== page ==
• Record: found
  • Abstract: found
  • Article: not found

Cloning of the gene containing mutations that cause PARK8-linked Parkinson's disease.


Protein-Serine-Threonine Kinases, Aged, Protein Kinases, Pedigree, genetics, Parkinson Disease, Nerve Tissue Proteins, Mutation, Molecular Sequence Data, Male, Humans, Haplotypes, Female, Cloning, Molecular, Chromosome Mapping, Blotting, Northern, Animals, Amino Acid Sequence

Read this article at

      There is no author summary for this article yet. Authors can add summaries to their articles on ScienceOpen to make them more accessible to a non-specialist audience.


      Parkinson's disease (PD; OMIM #168600) is the second most common neurodegenerative disorder in the Western world and presents as a progressive movement disorder. The hallmark pathological features of PD are loss of dopaminergic neurons from the substantia nigra and neuronal intracellular Lewy body inclusions. Parkinsonism is typically sporadic in nature; however, several rare familial forms are linked to genetic loci, and the identification of causal mutations has provided insight into the disease process. PARK8, identified in 2002 by Funayama and colleagues, appears to be a common cause of familial PD. We describe here the cloning of a novel gene that contains missense mutations segregating with PARK8-linked PD in five families from England and Spain. Because of the tremor observed in PD and because a number of the families are of Basque descent, we have named this protein dardarin, derived from the Basque word dardara, meaning tremor.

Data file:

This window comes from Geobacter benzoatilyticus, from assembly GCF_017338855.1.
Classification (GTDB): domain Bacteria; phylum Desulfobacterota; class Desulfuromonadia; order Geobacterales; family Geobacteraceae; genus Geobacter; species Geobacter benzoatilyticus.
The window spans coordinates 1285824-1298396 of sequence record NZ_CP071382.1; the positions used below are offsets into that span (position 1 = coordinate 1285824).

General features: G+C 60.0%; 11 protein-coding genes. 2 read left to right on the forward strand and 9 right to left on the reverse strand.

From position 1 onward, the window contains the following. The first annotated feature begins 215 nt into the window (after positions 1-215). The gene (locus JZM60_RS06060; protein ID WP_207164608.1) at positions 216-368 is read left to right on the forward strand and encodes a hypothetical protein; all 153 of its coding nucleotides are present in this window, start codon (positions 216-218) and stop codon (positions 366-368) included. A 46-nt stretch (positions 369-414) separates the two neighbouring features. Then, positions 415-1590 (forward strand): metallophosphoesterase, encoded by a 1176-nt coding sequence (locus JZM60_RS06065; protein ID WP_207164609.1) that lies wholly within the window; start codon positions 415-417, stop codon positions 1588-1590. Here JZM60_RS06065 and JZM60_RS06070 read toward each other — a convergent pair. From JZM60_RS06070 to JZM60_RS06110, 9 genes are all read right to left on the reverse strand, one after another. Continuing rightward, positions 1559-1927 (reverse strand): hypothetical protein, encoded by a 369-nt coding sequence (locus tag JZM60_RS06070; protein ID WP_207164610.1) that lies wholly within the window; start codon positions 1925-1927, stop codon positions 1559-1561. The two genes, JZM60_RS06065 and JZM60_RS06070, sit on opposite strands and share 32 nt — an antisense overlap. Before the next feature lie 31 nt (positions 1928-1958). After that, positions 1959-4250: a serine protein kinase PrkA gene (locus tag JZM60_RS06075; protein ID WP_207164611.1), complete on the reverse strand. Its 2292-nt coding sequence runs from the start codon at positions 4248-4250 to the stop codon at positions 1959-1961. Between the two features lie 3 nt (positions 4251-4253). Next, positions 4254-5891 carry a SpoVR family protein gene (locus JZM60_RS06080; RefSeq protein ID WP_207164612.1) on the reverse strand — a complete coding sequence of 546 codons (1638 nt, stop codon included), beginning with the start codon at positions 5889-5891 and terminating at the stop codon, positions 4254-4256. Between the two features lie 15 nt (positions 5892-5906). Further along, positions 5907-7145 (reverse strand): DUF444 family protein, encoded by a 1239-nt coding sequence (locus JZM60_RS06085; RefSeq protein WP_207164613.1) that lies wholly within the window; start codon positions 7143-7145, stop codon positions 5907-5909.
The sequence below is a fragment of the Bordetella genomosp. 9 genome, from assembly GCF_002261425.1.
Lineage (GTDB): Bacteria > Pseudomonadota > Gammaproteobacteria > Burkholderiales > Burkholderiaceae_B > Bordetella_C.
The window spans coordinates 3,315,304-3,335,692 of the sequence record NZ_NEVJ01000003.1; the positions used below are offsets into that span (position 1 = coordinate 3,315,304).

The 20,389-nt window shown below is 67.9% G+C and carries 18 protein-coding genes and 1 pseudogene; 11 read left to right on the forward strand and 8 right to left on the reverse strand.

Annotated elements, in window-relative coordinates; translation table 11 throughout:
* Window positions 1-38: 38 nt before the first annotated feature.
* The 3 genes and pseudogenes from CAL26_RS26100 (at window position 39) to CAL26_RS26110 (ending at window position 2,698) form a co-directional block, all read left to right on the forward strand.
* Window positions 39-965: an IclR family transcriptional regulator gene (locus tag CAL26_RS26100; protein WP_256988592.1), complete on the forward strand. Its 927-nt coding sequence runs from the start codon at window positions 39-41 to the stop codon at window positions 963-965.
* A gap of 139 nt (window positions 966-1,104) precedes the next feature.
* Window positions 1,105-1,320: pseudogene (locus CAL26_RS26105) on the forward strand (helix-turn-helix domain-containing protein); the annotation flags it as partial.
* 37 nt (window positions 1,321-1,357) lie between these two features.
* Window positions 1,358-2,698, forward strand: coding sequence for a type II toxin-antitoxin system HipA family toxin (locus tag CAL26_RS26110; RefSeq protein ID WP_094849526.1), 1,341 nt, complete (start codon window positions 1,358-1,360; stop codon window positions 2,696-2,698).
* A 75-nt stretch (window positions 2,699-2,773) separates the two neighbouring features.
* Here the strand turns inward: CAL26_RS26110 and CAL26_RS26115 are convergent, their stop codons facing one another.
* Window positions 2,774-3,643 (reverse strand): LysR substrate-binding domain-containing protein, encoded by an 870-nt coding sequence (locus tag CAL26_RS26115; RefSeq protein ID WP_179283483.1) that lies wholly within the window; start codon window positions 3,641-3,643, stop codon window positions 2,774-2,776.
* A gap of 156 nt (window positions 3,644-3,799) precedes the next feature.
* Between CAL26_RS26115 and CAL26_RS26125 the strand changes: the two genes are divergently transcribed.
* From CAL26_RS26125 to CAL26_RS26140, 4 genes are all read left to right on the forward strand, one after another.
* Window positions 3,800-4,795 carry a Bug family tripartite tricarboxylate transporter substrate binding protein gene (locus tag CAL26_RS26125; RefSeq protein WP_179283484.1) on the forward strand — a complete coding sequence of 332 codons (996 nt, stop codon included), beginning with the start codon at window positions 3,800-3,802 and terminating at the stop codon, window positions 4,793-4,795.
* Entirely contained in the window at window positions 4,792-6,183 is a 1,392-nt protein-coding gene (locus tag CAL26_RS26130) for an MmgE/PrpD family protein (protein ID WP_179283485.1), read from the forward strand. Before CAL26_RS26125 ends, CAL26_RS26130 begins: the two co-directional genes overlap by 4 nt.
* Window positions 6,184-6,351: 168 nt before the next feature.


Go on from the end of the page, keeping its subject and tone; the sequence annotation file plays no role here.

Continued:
Related collections

      Author and article information



      Comment on this article